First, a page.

Insect Pests

Rabbiteye blueberries seem more tolerant of insect damage than highbush varieties. Although insect damage in blueberry plantings rarely reaches economic thresholds, regular monitoring by scouting and use of insect traps is advised. As discussed in the previous section, the use of beneficial insect habitats along crop field borders increases the presence of beneficial insects. If you are releasing purchased beneficial insects, these field-edge habitats will encourage them to remain and continue their life cycle in that location, helping reduce the pest populations. However, pests may also inhabit the field-edge habitats; therefore, these habitats should be monitored along with the crop field. For additional information, request ATTRA's publications Biointensive Integrated Pest Management and Farmscaping to Enhance Biological Control.

Depending on the locations of blueberry plantings and the insect pressure on them, sanitation, good cultural practices, vigorous plant growth, and natural biological control will handle most pests. However, when specific pests reach economically damaging levels, additional action is necessary. The following discussion identifies some common blueberry pests and allowed organic controls. This information was taken largely from Cornell University's Crop Profiles: Blueberries in New York (Harrington and Good, 2000), where more detailed information can be found.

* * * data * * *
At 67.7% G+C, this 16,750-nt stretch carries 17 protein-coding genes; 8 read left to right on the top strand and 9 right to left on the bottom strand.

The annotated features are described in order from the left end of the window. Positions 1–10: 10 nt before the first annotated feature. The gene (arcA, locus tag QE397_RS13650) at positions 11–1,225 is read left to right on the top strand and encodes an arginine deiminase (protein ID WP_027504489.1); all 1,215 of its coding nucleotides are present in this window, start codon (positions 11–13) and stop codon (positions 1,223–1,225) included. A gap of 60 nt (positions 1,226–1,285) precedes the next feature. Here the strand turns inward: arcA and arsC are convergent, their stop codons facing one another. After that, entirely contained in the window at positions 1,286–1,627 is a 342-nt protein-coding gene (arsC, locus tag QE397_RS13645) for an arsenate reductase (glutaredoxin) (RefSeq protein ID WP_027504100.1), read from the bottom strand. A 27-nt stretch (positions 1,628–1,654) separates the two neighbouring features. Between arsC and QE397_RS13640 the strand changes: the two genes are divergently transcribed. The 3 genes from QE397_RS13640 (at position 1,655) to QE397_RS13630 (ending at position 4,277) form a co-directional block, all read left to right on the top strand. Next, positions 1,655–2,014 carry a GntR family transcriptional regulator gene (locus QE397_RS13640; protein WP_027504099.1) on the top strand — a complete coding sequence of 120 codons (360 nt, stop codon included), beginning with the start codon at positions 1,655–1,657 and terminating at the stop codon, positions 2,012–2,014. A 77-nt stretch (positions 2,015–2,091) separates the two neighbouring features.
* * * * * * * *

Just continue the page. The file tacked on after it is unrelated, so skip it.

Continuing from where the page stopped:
The most common insect pest is the blueberry maggot, Rhagoletis mendax. It attacks the fruit in midsummer before harvest and feeds on all varieties of blueberries. It is found throughout the eastern U.S. and Canada. This pest overwinters in the pupae stage, buried 1 to 2 inches in the soil. The adult flies emerge over a period of a month or two during summer. They lay eggs in ripe berries, and the maggots eat the pulp of the fruits, causing many to drop, spoiling the sale of others, and creating difficulties in post-harvest care. Through degree-day calculations based on soil temperatures, one can predict the emergence of the flies — 934.3 degree days at the low temperature threshold of 41°F (Teixeira and Polavarapu, 2001) — and implement appropriate measures to prevent or control maggot damage.

The choice of blueberry varieties can influence the severity of blueberry maggot damage. In a Rhode Island study, the early ripening varieties Earliblue and Bluetta were found to have fewer maggots than late maturing varieties whose ripening periods were synchronized with the fly's egg-laying period. Of the mid- to late-season varieties, Northland and Herbert stood out with less damage.(Liburd et al., 1998)

The botanical insecticides rotenone and pyre-thrum can be effective in controlling blueberry maggots, but they can also be toxic to beneficial insects, fish, and swine. The spinosad-type insecticide Entrust™ (Dow AgroScience) is approved for use on organic crops including blueberries and has been reported effective against the blueberry maggot. Additionally, disking, cultivating, and off-season grazing by fowl can reduce pupa populations.

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